G-Technology G-Drive Pro with Thunderbolt

Albert Filice
12 June, 2014
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G-Technology G-Drive Pro with Thunderbolt

G-Technology, apple.com/au

Pros 

Smaller and lighter than other 4-drive RAIDs; dual Thunderbolt ports for Daisy Chaining

Cons 

Lackluster performance; the enclosure isn’t user serviceable; slow to wake from an idle state

$799.95 (2TB); $999 (4TB)

Reviews

The G-Drive Pro with Thunderbolt by G-Technology is not very big, especially for being a four drive RAID; it’s just over a centimetre taller than the company’s G-Drive. Does weight and size really matter when it comes to desktop drives?

The aluminium enclosure is much like other G-Technology drives, sporting perforated front and sides panels that complement legacy Mac Pros design. Inside the enclosure, things are quite different. Unlike the G-Drive, which has a single 3.5in drive, the G-Drive Pro with Thunderbolt has four 2.5in drives configured in a hardware RAID 0. While four-drive RAID setups aren’t uncommon, they often features drive mechanisms you can replace without tools. The G-Drive Pro goes in a different direction: opening the enclosure voids your warranty, and you need both a Philips-head and T8 security torx driver to replace the drives. You can’t even change the RAID configuration to a mirrored or JBOD setup.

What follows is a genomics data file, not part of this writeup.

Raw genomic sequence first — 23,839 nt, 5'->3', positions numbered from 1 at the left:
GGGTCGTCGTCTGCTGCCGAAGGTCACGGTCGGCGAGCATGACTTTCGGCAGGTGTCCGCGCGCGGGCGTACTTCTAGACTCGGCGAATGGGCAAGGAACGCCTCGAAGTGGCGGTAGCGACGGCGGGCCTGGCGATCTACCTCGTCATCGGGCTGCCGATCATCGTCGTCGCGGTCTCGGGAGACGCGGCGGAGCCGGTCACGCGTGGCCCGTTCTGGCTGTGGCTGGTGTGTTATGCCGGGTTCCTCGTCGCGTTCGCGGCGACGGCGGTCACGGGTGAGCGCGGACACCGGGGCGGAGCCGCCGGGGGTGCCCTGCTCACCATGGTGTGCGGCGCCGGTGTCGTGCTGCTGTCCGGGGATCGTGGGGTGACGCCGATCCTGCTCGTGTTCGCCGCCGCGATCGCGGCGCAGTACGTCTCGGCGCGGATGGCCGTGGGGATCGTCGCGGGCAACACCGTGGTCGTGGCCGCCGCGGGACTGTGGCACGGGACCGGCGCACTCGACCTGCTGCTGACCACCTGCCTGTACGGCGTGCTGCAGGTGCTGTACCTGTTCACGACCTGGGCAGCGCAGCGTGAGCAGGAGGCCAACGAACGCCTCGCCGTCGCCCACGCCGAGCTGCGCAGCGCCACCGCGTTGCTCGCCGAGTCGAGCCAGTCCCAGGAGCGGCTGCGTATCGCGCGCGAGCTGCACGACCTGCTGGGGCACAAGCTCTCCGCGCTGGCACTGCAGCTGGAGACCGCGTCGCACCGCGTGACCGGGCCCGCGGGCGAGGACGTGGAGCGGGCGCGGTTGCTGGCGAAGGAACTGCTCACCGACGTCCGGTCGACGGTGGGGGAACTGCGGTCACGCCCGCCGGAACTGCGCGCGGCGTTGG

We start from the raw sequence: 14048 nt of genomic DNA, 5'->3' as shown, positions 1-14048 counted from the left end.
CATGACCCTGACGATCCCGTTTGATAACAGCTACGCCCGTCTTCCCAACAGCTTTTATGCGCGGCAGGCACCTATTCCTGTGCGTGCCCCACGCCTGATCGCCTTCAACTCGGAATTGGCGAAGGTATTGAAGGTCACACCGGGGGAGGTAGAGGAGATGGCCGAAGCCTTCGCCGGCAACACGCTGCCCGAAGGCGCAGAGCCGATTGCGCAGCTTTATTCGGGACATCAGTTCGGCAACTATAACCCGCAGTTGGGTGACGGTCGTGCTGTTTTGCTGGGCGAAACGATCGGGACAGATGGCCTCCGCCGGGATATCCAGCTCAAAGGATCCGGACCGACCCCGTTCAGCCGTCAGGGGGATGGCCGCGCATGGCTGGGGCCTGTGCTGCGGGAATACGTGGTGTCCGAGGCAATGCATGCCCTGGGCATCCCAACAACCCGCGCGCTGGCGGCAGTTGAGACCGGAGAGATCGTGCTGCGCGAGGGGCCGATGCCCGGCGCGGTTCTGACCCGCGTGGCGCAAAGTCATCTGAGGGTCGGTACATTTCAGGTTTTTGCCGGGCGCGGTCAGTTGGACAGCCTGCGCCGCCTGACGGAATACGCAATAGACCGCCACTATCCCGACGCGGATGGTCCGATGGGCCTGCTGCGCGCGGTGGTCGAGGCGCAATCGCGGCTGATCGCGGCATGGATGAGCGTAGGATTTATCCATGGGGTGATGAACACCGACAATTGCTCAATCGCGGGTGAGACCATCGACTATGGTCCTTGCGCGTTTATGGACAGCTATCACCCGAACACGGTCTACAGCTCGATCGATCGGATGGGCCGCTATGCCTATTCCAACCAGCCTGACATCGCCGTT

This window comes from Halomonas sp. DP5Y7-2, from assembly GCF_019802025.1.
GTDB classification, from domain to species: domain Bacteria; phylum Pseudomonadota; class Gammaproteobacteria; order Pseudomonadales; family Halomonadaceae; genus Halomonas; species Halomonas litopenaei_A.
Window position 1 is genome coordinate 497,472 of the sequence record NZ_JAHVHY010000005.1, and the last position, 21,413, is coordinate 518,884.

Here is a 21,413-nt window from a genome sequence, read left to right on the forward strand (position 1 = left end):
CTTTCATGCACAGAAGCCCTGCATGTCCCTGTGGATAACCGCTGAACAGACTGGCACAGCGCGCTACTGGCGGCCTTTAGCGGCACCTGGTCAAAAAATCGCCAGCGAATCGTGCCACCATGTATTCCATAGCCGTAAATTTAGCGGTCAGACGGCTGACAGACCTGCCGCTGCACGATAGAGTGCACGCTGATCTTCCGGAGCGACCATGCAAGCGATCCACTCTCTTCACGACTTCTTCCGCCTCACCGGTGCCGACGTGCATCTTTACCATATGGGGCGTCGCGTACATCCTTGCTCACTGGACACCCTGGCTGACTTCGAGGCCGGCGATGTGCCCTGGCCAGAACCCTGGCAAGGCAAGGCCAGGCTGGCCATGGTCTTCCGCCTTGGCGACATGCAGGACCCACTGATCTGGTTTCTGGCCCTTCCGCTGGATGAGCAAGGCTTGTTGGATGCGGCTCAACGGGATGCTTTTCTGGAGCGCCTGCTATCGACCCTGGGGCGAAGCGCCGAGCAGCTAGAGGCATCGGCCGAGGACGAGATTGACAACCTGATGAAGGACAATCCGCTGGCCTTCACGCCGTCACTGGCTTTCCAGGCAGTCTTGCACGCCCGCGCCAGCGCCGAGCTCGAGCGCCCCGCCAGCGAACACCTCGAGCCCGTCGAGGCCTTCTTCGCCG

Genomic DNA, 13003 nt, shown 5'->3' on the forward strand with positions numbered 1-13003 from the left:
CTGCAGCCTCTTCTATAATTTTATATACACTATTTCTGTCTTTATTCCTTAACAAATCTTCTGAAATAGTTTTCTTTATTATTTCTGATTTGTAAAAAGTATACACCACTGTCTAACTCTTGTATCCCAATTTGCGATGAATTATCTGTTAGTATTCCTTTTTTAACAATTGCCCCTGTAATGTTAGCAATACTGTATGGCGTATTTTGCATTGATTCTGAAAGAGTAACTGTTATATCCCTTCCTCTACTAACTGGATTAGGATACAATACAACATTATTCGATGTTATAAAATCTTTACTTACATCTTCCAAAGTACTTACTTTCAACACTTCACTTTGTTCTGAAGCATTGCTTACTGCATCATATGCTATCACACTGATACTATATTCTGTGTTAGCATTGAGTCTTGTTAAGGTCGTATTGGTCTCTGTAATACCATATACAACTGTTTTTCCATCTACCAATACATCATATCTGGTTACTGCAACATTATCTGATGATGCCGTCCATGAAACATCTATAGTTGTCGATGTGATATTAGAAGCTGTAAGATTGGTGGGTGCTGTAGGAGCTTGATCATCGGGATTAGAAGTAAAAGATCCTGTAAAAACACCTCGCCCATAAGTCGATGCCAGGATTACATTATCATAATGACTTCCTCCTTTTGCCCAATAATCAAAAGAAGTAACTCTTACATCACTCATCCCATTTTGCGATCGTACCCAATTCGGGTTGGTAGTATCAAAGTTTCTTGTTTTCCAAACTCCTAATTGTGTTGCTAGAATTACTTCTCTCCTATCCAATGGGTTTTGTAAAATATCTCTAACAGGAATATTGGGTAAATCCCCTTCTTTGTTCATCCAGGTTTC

The four independent 7200-rpm drives working together give the G-Drive Pro with Thunderbolt a nice boost in speed, while still providing a healthy 4TB capacity. Our tests showed the drive performs about three times as fast as an average 2.5in 7200-rpm drive on its own. However, the G-Drive Pro lagged behind competing RAID enclosures that use four 3.5in 7200-rpm drives.

We did run into something unusual during our testing. After sitting idle for a while, the G-Drive Pro with Thunderbolt would take longer than we expected to become responsive. After 15 minutes of idle time, it took the drive more than a minute to get to a ready state.

Bottom line

You’re paying a premium, both in terms of cash and speed, for a smaller and lighter than average desktop RAID. Some may choose to sacrifice raw speed for a bit of added portability, even considering that the G-Drive Pro with Thunderbolt is a desktop storage device and requires external power.

G-DRIVE Pro next to Mac Pro Late 2013

G-Drive Pro

G-Drive Pro

Photos from Michael Homnick.

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